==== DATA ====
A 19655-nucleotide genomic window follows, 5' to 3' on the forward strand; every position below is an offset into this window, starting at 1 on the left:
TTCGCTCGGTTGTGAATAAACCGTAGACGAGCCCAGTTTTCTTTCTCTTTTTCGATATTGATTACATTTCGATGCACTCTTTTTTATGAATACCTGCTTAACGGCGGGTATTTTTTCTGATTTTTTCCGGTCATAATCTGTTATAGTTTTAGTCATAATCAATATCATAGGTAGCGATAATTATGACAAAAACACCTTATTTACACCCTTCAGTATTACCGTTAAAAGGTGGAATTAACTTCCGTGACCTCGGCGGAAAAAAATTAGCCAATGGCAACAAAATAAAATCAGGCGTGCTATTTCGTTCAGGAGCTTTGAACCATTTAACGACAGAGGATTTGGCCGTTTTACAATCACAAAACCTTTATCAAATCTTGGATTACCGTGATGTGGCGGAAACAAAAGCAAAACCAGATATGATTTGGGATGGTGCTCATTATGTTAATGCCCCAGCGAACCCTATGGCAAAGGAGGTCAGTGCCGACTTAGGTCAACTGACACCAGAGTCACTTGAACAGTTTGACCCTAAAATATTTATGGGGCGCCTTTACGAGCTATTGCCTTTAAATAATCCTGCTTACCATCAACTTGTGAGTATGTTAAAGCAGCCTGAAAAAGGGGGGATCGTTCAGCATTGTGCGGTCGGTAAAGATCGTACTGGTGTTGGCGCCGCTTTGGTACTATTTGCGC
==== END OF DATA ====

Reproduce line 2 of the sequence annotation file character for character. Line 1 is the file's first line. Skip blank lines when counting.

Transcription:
TTCGCTCGGTTGTGAATAAACCGTAGACGAGCCCAGTTTTCTTTCTCTTTTTCGATATTGATTACATTTCGATGCACTCTTTTTTATGAATACCTGCTTAACGGCGGGTATTTTTTCTGATTTTTTCCGGTCATAATCTGTTATAGTTTTAGTCATAATCAATATCATAGGTAGCGATAATTATGACAAAAACACCTTATTTACACCCTTCAGTATTACCGTTAAAAGGTGGAATTAACTTCCGTGACCTCGGCGGAAAAAAATTAGCCAATGGCAACAAAATAAAATCAGGCGTGCTATTTCGTTCAGGAGCTTTGAACCATTTAACGACAGAGGATTTGGCCGTTTTACAATCACAAAACCTTTATCAAATCTTGGATTACCGTGATGTGGCGGAAACAAAAGCAAAACCAGATATGATTTGGGATGGTGCTCATTATGTTAATGCCCCAGCGAACCCTATGGCAAAGGAGGTCAGTGCCGACTTAGGTCAACTGACACCAGAGTCACTTGAACAGTTTGACCCTAAAATATTTATGGGGCGCCTTTACGAGCTATTGCCTTTAAATAATCCTGCTTACCATCAACTTGTGAGTATGTTAAAGCAGCCTGAAAAAGGGGGGATCGTTCAGCATTGTGCGGTCGGTAAAGATCGTACTGGTGTTGGCGCCGCTTTGGTACTATTTGCGC